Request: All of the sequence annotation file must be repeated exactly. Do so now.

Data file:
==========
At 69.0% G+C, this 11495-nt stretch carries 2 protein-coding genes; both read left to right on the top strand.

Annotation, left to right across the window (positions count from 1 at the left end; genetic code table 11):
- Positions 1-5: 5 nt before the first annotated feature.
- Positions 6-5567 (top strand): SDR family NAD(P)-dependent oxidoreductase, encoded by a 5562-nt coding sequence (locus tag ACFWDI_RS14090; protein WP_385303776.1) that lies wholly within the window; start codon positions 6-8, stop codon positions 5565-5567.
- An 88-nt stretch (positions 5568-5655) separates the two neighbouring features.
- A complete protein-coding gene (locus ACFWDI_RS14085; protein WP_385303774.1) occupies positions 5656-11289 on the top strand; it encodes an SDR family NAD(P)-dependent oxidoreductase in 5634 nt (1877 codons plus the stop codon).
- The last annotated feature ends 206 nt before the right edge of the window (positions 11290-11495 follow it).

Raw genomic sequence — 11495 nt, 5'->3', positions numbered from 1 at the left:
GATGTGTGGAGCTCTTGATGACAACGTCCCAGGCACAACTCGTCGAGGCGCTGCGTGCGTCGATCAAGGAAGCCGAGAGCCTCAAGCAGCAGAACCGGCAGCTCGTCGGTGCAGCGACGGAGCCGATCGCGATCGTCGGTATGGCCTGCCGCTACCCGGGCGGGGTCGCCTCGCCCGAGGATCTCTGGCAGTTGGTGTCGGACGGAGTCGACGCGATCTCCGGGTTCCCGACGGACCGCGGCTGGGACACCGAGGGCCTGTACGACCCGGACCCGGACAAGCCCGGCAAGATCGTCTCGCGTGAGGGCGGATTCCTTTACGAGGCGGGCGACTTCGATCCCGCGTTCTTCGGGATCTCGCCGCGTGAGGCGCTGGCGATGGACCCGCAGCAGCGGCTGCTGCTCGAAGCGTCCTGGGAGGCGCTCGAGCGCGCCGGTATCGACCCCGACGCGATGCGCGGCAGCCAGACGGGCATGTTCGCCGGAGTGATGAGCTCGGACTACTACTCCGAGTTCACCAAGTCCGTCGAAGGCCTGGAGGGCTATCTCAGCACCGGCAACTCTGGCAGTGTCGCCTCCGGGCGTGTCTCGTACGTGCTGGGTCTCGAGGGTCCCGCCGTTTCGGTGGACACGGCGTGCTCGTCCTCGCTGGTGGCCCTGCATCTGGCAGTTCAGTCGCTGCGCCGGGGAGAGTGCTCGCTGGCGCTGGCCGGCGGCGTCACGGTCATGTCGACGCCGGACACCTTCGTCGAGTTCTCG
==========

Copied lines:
At 69.0% G+C, this 11495-nt stretch carries 2 protein-coding genes; both read left to right on the top strand.

Annotation, left to right across the window (positions count from 1 at the left end; genetic code table 11):
- Positions 1-5: 5 nt before the first annotated feature.
- Positions 6-5567 (top strand): SDR family NAD(P)-dependent oxidoreductase, encoded by a 5562-nt coding sequence (locus tag ACFWDI_RS14090; protein WP_385303776.1) that lies wholly within the window; start codon positions 6-8, stop codon positions 5565-5567.
- An 88-nt stretch (positions 5568-5655) separates the two neighbouring features.
- A complete protein-coding gene (locus ACFWDI_RS14085; protein WP_385303774.1) occupies positions 5656-11289 on the top strand; it encodes an SDR family NAD(P)-dependent oxidoreductase in 5634 nt (1877 codons plus the stop codon).
- The last annotated feature ends 206 nt before the right edge of the window (positions 11290-11495 follow it).

Raw genomic sequence — 11495 nt, 5'->3', positions numbered from 1 at the left:
GATGTGTGGAGCTCTTGATGACAACGTCCCAGGCACAACTCGTCGAGGCGCTGCGTGCGTCGATCAAGGAAGCCGAGAGCCTCAAGCAGCAGAACCGGCAGCTCGTCGGTGCAGCGACGGAGCCGATCGCGATCGTCGGTATGGCCTGCCGCTACCCGGGCGGGGTCGCCTCGCCCGAGGATCTCTGGCAGTTGGTGTCGGACGGAGTCGACGCGATCTCCGGGTTCCCGACGGACCGCGGCTGGGACACCGAGGGCCTGTACGACCCGGACCCGGACAAGCCCGGCAAGATCGTCTCGCGTGAGGGCGGATTCCTTTACGAGGCGGGCGACTTCGATCCCGCGTTCTTCGGGATCTCGCCGCGTGAGGCGCTGGCGATGGACCCGCAGCAGCGGCTGCTGCTCGAAGCGTCCTGGGAGGCGCTCGAGCGCGCCGGTATCGACCCCGACGCGATGCGCGGCAGCCAGACGGGCATGTTCGCCGGAGTGATGAGCTCGGACTACTACTCCGAGTTCACCAAGTCCGTCGAAGGCCTGGAGGGCTATCTCAGCACCGGCAACTCTGGCAGTGTCGCCTCCGGGCGTGTCTCGTACGTGCTGGGTCTCGAGGGTCCCGCCGTTTCGGTGGACACGGCGTGCTCGTCCTCGCTGGTGGCCCTGCATCTGGCAGTTCAGTCGCTGCGCCGGGGAGAGTGCTCGCTGGCGCTGGCCGGCGGCGTCACGGTCATGTCGACGCCGGACACCTTCGTCGAGTTCTCG